STOCKHOLM (AP) — Dole Foods is withdrawing a defamation lawsuit against a Swedish filmmaker after complaints in Sweden that it was trying to limit free speech, the company said Thursday.
Dole had sued filmmaker Fredrik Gertten for showing his controversial documentary "Bananas!" despite a court ruling that said it was based on a fraud.
The move sparked protests in Sweden, critics said the food company was trying to interfere with the freedom of speech.
In a statement, Dole said it decided to withdraw the lawsuit "in light of the free speech concerns being expressed in Sweden, although it continues to believe in the merits of its case."
"While the filmmakers continue to show a film that is fundamentally flawed and contains many false statements we look forward to an open discussion with the filmmakers regarding the content of the film," Dole's Executive Vice President and General Counsel, C. Michael Carter said.
The documentary shows the alleged plight of Nicaraguan workers who say they were made sterile by a pesticide used at Dole banana plantations in the 1970s. It was completed before a fraud was uncovered showing that the workers were recruited by a lawyer to lie. That ruling has been appealed.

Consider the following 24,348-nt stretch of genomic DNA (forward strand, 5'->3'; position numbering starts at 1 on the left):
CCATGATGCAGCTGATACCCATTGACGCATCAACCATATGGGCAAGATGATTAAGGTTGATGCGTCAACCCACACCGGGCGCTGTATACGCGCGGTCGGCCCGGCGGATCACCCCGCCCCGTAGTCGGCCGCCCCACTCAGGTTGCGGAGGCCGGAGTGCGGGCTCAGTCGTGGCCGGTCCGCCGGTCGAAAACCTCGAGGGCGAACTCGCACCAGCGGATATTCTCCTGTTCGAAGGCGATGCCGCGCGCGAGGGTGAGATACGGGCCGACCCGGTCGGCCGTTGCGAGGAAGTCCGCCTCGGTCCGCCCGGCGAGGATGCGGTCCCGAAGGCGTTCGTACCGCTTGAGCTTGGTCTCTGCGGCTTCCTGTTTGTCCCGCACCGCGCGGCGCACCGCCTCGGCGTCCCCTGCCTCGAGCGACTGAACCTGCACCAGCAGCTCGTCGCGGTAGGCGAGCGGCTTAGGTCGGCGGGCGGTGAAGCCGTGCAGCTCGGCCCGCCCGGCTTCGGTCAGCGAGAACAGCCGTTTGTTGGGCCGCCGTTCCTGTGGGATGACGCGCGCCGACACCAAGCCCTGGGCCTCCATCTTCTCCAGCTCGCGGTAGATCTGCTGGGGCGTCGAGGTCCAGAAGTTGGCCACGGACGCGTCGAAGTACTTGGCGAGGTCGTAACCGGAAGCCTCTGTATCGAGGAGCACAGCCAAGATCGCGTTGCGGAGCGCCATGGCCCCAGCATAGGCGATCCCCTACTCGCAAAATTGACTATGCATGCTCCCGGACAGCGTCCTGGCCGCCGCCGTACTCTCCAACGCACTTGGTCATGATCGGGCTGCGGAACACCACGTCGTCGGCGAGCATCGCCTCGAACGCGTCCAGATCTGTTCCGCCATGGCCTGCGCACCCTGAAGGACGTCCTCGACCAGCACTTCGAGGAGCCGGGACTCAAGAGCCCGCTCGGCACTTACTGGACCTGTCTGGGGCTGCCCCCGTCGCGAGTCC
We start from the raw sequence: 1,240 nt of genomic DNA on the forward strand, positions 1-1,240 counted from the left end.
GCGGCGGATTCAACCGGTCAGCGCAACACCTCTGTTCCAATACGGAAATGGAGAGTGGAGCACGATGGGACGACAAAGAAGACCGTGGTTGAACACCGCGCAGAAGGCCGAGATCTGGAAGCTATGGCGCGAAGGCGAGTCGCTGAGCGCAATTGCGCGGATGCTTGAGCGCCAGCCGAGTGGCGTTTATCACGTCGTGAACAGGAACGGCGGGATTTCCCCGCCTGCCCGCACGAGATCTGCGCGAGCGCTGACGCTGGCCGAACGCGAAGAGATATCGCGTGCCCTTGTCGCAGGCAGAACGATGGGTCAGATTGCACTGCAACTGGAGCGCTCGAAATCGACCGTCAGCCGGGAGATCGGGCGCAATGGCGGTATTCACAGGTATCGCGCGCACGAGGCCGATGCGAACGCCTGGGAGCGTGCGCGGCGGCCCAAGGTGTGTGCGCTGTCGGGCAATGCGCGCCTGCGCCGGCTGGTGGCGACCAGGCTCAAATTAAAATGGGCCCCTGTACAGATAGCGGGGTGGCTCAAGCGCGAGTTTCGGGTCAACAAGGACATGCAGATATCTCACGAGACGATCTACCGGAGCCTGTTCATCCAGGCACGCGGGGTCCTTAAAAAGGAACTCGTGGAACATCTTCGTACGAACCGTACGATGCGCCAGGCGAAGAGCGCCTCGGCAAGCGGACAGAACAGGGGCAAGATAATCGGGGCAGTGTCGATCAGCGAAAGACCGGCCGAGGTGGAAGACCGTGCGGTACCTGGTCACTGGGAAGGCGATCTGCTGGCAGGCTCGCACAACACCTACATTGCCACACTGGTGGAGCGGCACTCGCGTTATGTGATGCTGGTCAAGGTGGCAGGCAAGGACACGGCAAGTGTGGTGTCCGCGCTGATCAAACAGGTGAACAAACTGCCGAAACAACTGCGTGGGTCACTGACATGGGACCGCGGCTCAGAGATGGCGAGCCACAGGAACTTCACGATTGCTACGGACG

Earlier this week Swedish food chain ICA — a Dole customer — held a meeting with the company saying it felt the filmmaker had the right to express his side of the story.
"We met their European division and ... put forward our view on the matter," ICA's fruit and vegetables chief Lars Astrom told The Associated Press. "We said we thought they should withdraw the lawsuit and asked them to get back to us, and now they have done that."
The film's producer, Margarete Jangard, welcomed Dole's decision.
"It feels fantastic that we have been able to make a difference, without any money, only with the help of all the people who have supported us," she told the AP.
The film was shown twice in June with a lengthy written disclaimer by Los Angeles Film Festival organizers who said it did not present a fair and accurate account but was worth showing as "a case study" of what happens when a story changes after a documentary is completed.